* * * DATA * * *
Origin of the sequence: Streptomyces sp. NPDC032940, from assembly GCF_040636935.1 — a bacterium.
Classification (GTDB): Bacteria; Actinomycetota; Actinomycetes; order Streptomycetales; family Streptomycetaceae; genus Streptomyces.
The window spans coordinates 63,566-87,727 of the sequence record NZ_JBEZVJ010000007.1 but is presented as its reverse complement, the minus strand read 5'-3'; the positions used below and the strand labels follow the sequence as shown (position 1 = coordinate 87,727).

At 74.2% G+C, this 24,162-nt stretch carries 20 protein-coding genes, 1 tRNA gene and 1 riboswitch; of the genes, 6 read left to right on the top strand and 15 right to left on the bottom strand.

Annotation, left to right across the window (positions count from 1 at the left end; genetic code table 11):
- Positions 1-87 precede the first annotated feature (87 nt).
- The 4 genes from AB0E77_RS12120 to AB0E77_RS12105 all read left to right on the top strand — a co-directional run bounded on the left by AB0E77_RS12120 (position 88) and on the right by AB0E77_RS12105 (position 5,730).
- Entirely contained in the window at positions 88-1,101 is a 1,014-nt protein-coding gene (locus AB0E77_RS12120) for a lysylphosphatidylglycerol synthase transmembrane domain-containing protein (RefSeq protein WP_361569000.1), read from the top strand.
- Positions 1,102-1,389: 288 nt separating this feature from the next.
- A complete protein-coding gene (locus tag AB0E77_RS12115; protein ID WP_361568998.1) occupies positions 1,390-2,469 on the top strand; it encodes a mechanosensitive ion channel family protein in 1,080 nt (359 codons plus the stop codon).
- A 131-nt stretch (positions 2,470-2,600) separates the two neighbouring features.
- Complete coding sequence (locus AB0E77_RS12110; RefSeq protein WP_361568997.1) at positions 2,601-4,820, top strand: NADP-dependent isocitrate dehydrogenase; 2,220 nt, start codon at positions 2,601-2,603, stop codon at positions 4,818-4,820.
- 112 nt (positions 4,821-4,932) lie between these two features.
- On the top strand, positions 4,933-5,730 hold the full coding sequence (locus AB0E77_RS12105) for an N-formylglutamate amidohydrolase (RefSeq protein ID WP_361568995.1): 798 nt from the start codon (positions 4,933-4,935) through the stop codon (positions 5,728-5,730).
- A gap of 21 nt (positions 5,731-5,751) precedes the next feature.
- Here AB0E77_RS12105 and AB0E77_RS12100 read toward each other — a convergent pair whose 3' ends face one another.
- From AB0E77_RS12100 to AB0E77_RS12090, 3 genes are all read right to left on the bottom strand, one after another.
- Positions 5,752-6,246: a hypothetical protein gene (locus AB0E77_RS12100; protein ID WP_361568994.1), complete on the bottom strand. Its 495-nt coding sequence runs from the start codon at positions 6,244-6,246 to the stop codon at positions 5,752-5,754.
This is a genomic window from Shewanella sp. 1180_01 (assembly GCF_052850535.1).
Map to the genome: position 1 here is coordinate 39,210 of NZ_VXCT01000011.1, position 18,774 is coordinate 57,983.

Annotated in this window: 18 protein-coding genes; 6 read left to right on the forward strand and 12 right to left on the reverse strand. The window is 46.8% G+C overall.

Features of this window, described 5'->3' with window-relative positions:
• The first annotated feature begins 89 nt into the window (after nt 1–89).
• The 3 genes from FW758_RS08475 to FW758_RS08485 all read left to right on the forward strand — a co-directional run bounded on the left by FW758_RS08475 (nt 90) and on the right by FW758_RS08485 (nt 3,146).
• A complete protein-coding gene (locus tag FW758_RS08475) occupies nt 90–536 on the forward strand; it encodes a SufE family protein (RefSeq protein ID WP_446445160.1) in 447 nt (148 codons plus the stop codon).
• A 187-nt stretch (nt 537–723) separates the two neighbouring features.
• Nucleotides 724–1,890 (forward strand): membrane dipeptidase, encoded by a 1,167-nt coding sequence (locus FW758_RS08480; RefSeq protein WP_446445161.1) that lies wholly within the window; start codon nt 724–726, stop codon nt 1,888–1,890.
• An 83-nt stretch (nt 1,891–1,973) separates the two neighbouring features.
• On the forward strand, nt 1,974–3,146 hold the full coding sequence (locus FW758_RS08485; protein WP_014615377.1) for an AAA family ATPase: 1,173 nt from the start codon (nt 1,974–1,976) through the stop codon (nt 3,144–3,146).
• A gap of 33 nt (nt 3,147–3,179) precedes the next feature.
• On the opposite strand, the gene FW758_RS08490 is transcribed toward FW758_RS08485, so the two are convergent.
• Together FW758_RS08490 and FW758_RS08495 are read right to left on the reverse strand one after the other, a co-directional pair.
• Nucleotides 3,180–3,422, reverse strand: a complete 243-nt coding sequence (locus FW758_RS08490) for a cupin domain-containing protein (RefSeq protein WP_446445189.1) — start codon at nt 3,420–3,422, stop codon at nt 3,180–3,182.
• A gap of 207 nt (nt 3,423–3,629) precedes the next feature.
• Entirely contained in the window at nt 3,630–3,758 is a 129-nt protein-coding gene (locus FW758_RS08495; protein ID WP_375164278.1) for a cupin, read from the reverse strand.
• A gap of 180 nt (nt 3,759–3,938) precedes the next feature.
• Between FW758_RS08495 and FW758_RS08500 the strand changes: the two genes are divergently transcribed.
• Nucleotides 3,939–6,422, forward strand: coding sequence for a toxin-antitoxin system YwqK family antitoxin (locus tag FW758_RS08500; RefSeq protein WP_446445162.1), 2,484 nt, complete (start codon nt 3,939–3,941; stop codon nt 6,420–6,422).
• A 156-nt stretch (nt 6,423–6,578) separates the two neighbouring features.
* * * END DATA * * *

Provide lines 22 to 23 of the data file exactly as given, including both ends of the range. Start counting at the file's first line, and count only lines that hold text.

Features of this window, described 5'->3' with window-relative positions:
• The first annotated feature begins 89 nt into the window (after nt 1–89).